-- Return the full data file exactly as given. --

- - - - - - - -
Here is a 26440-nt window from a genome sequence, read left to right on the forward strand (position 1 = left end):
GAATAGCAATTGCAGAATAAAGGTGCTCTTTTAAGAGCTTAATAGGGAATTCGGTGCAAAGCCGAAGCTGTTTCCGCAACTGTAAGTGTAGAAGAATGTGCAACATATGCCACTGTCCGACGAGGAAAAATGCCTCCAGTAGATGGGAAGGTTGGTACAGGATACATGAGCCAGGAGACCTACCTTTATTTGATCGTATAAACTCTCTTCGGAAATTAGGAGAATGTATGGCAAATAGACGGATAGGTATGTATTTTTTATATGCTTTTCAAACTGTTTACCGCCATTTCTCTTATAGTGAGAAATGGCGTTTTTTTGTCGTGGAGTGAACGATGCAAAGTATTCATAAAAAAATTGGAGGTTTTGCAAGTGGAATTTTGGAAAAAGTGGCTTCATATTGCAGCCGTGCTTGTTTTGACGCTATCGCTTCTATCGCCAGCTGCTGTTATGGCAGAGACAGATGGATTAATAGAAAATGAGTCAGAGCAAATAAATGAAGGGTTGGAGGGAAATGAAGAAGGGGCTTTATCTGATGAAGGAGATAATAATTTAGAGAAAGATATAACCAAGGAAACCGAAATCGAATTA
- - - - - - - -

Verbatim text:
Here is a 26440-nt window from a genome sequence, read left to right on the forward strand (position 1 = left end):
GAATAGCAATTGCAGAATAAAGGTGCTCTTTTAAGAGCTTAATAGGGAATTCGGTGCAAAGCCGAAGCTGTTTCCGCAACTGTAAGTGTAGAAGAATGTGCAACATATGCCACTGTCCGACGAGGAAAAATGCCTCCAGTAGATGGGAAGGTTGGTACAGGATACATGAGCCAGGAGACCTACCTTTATTTGATCGTATAAACTCTCTTCGGAAATTAGGAGAATGTATGGCAAATAGACGGATAGGTATGTATTTTTTATATGCTTTTCAAACTGTTTACCGCCATTTCTCTTATAGTGAGAAATGGCGTTTTTTTGTCGTGGAGTGAACGATGCAAAGTATTCATAAAAAAATTGGAGGTTTTGCAAGTGGAATTTTGGAAAAAGTGGCTTCATATTGCAGCCGTGCTTGTTTTGACGCTATCGCTTCTATCGCCAGCTGCTGTTATGGCAGAGACAGATGGATTAATAGAAAATGAGTCAGAGCAAATAAATGAAGGGTTGGAGGGAAATGAAGAAGGGGCTTTATCTGATGAAGGAGATAATAATTTAGAGAAAGATATAACCAAGGAAACCGAAATCGAATTA